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My coworker likes to see all of our unit tests pass (as would anyone) and he argues that some of the failing tests of a system he wrote are unnecessary "noise" since they all involve the validity of the data and a separate system in our stack is supposed to be responsible for validation.

Personally, I think keeping the tests allows you to at least understand/acknowledge some of the failing points even if you consciously choose not to fix them.

Is he right in wanting them removed since they are "noise" compared to the other tested functionality and will probably never be fixed?

Just for context. Here are some concrete examples. They all involve code paths that are used, but passing non-validated data into the routines causes unexpected behaviors.:

  • passing in NaN results in a false positive.
  • passing in a value that overflows a double's significant figures results in false when true should have been returned. Rounding should not occur.
    • "139.9999999999999" -> Double.TryParse() -> 139.9999999999999
    • "139.99999999999999" -> Double.TryParse() -> 140
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marked as duplicate by jmq, gnat, GlenH7, Bart van Ingen Schenau, amon May 4 at 10:18

This question has been asked before and already has an answer. If those answers do not fully address your question, please ask a new question.

    
Relevant. –  WChargin May 4 at 4:20
    
If you allow your system to contain failing unit tests, how do you know which failing unit tests are okay? –  Matthew Sep 19 at 20:16

9 Answers 9

up vote 22 down vote accepted

Let me start off with a few assertions:

  • Tests are used to show you where your code fails.
  • Tests should cover all scenarios for each unit that you want to test.
  • The testresults should give a clear overview of what went wrong.

Now on to your scenario: you acknowledge that these tests are written in a location where they don't belong. I assume from your story that you have a separate project that tests all the validation, so why don't you just move these tests to that project?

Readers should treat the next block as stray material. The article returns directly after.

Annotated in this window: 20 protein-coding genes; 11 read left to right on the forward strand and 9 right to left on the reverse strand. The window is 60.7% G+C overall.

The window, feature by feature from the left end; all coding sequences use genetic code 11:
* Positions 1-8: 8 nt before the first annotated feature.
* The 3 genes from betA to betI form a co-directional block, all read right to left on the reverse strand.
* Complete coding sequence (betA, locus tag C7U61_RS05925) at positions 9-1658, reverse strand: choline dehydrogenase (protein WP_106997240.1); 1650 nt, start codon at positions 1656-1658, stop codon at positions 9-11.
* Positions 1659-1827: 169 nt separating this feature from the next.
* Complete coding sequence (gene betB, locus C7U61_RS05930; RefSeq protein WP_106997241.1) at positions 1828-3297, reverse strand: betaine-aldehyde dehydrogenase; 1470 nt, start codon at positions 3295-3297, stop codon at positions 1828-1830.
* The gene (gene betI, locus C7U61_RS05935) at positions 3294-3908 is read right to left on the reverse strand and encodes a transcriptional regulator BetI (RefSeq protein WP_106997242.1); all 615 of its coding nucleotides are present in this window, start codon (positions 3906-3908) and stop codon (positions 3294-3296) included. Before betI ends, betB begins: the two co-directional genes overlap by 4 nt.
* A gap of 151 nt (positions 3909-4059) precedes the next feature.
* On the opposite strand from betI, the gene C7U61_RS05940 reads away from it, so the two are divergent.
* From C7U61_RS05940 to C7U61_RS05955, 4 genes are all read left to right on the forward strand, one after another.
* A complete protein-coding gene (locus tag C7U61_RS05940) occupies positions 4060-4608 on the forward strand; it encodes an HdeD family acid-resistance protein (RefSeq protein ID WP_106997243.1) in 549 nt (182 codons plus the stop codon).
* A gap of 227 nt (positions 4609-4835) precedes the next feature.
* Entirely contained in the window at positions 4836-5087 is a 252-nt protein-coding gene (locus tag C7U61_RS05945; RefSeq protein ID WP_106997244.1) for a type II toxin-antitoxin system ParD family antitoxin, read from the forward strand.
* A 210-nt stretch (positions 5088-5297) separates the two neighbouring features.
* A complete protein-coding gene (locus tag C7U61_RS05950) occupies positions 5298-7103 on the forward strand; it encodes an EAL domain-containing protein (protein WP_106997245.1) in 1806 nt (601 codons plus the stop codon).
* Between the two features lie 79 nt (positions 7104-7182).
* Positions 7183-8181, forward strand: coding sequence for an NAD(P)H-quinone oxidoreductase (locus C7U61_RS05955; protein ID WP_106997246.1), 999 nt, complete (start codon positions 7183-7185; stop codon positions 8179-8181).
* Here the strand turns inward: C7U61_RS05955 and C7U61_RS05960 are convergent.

The downsides from keeping these tests where they don't belong:

  • Tests are fractured throughout projects even though they have a designated place to keep them together.
  • The overview over what failing tests are relevant and what ones are consciously ignored becomes harder and you might miss a few new breaking tests.

That being said: removing tests just because you want to see them all pass is not the answer. The preferred solution is obviously to fix them but when this is not possible then you might want to look into classifying them inside a separate project.

It should also be noted that duplicate tests aren't good either. If you have two tests in two different projects that test the exact same thing then you have to do upkeep for two while only getting benefit from one. If you test your validation in the ValidationTest project and you do the very same in your other project, then you should remove those in your other project and keep things contained to where they are supposed to be.

Lastly, you might also want to make use of the testing framework's possibilities. For example MSTest will allow you to add an [Ignore] attribute to tests that should be ignored. This will result in a nice green bar with an additional category of ignored tests, thus keeping them prevalent.

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It depends...

If the failing tests belong to functionality that is not being scrapped then they should not be removed.

As you probably are aware the entire point of unit tests are to be able to quickly and promptly test all the little bits and pieces of your code on a micro level to determine every tiny component is doing what it's supposed to. If a component is still in use, it should still have a test...

The next question is why are they failing? Should the tests be moved to a more appropriate location for testing? was there a change in the system design that broke them? Tests weren't designed properly and are failing because of it?